The other day, a few of us from Franciscan Media traveled the short ride to the University of Dayton (UD) to attend the annual gathering of online religious educators. I’ll talk more about that group in an another blog; for now I’d like to focus on a fascinating person I met there. Sean Patrick Lovett is the director of Vatican Radio’s English language services in Vatican City.
He was in town to receive the Dan Kane award, a prestigious honor for Catholic communicators named for a pioneer in the field, given by UD annually. Sean Patrick was kind enough to provide an interview for St. Anthony Messenger, one that we’ll be featuring in a future issue of the magazine.
We talked of many things, and the many services that Vatican radio provides. It was initiated by Pope Pius XI at the time just after a treaty between the Vatican and Italy, one that really established Vatican City as a state (the Lateran Treaty). At the time, the pope, restricted to Vatican City, wanted a way to get his message out far and wide. This visionary pope knew of a resource he might be able to tap.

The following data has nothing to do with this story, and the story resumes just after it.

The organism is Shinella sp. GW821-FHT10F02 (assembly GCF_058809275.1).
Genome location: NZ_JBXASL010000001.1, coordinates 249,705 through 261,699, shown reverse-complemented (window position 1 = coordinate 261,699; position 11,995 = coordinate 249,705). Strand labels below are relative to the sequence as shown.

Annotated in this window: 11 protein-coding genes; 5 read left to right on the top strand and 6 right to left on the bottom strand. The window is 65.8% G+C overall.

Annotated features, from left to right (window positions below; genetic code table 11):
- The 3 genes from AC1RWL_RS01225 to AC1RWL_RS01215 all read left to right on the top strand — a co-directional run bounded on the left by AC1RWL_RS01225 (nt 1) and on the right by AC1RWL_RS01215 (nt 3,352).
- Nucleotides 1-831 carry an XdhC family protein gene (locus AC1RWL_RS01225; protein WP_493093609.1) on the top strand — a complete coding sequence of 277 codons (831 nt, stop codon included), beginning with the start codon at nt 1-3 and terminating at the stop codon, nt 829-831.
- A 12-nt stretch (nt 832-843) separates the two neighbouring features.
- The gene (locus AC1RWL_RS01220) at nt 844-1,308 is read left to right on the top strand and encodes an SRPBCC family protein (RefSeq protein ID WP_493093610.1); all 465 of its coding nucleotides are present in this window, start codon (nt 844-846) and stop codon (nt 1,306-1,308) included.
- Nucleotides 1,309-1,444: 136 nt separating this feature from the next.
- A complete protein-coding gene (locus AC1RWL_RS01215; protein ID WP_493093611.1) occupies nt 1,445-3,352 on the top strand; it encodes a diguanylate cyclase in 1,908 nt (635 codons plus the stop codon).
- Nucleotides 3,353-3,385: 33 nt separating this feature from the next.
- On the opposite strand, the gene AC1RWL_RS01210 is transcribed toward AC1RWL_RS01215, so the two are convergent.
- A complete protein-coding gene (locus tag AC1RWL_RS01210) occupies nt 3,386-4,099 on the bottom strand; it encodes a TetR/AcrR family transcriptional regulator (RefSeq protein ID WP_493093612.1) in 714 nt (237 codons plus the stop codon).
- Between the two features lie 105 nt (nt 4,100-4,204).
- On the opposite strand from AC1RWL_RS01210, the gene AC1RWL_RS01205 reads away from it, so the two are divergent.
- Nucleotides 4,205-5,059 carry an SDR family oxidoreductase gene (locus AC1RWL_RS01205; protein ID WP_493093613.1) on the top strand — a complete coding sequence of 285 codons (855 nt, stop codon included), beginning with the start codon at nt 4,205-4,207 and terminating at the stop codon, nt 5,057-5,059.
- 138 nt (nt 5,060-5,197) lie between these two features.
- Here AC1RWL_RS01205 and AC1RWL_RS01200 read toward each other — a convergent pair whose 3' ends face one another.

Radio was a relatively new thing on the scene, much as Twitter is today. The inventor, Marconi, was himself an Italian. Pius called Marconi in and developed the idea of a radio broadcast from the Vatican to the world. Marconi himself installed the equipment for the pope.
Over the decades since then, Vatican Radio has been broadcast worldwide, growing into a broadcast center in almost every language on earth, with a broad variety of programs that uplift the human spirit. There the Church is truly catholic , that is to say “universal.”
Photo by John Feister